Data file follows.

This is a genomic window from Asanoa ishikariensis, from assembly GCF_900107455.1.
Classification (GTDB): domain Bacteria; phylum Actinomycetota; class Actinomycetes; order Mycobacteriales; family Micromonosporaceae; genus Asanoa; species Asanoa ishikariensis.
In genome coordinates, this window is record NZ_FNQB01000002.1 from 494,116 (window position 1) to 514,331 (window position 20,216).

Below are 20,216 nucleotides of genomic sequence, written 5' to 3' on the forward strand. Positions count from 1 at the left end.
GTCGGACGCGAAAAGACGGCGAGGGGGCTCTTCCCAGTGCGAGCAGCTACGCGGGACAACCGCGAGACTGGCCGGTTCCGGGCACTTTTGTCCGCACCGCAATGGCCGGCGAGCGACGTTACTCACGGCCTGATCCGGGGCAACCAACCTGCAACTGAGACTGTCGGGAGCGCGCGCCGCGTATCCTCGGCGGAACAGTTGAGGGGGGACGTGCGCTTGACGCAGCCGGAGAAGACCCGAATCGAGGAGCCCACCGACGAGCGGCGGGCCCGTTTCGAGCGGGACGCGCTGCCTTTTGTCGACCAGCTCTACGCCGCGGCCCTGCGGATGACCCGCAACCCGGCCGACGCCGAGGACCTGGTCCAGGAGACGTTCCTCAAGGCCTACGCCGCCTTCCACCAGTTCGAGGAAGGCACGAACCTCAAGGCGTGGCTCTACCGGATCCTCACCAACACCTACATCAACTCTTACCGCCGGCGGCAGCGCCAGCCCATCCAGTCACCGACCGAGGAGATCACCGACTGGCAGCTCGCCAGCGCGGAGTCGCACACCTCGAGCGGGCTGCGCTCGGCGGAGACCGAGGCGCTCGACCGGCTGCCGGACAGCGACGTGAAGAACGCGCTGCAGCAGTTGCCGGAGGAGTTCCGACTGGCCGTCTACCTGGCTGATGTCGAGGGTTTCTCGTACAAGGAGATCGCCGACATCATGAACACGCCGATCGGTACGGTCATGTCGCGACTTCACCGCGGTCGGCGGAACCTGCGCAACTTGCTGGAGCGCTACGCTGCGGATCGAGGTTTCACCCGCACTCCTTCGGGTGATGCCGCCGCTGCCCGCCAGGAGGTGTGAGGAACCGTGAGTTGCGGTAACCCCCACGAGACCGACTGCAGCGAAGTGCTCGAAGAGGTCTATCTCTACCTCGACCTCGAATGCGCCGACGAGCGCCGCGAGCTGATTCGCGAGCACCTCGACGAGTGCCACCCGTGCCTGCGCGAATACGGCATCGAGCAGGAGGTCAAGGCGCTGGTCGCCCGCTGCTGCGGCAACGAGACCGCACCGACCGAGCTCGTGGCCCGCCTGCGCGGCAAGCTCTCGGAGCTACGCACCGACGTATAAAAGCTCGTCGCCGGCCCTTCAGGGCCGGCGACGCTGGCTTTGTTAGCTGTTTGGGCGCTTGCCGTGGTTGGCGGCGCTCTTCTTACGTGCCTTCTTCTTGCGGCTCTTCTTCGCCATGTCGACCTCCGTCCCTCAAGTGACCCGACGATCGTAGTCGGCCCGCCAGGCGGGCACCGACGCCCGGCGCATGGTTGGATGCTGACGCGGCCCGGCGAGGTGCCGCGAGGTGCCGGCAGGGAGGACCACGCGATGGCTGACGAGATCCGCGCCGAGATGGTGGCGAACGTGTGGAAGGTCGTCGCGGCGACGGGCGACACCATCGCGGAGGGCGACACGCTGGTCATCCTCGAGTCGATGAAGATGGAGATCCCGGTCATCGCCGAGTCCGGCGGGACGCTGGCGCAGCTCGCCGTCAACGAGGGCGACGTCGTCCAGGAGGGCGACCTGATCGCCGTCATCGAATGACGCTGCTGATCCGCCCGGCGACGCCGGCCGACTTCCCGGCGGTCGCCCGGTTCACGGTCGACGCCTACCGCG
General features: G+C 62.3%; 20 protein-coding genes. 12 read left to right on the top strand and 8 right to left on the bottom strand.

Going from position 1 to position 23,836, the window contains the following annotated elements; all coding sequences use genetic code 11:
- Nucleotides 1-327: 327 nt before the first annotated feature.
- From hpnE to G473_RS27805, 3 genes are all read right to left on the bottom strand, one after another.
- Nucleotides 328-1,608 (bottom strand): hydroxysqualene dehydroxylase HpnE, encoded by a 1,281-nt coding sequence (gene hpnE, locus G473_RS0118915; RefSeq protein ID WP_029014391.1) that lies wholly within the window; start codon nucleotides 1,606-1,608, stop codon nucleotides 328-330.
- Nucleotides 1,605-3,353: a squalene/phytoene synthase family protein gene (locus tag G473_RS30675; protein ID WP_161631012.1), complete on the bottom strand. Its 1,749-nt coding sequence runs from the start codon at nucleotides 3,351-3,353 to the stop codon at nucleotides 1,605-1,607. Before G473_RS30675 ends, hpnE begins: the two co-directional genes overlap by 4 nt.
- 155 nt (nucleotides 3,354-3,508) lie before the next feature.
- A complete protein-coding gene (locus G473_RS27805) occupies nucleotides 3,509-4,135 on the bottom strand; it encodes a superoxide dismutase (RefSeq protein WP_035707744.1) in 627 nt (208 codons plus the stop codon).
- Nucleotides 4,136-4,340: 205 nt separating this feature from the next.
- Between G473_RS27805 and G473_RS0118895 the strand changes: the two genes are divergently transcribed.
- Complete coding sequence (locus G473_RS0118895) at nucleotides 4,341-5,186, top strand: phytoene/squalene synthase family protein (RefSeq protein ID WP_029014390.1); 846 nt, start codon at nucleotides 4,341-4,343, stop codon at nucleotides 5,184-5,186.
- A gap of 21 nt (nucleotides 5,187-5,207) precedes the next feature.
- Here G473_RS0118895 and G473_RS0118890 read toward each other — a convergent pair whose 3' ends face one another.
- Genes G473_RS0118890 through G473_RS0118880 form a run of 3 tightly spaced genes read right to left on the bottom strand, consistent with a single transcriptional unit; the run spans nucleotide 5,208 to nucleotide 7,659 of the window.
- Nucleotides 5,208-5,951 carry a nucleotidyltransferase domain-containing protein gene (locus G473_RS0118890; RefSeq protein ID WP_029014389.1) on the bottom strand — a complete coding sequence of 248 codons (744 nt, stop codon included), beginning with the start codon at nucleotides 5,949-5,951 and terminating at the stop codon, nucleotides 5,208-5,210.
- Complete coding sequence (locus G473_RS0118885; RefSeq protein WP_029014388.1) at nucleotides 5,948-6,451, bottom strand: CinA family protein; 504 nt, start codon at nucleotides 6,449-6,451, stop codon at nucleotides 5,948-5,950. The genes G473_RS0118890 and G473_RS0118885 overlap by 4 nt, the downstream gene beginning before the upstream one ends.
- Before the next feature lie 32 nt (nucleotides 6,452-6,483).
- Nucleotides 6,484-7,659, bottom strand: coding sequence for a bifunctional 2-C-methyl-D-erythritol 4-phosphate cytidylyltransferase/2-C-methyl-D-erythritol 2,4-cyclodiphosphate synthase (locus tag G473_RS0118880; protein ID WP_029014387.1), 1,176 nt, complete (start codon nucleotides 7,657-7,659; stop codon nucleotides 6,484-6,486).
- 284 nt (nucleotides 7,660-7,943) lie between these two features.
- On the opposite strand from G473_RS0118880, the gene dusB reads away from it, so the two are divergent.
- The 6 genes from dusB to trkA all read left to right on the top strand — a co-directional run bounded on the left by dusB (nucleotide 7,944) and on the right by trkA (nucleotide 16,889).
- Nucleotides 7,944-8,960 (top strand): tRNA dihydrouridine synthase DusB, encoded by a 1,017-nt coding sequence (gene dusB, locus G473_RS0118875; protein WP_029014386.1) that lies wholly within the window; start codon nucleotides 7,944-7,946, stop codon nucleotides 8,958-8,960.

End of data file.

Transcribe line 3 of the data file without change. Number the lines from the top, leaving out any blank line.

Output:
In genome coordinates, this window is record NZ_FNQB01000002.1 from 494,116 (window position 1) to 514,331 (window position 20,216).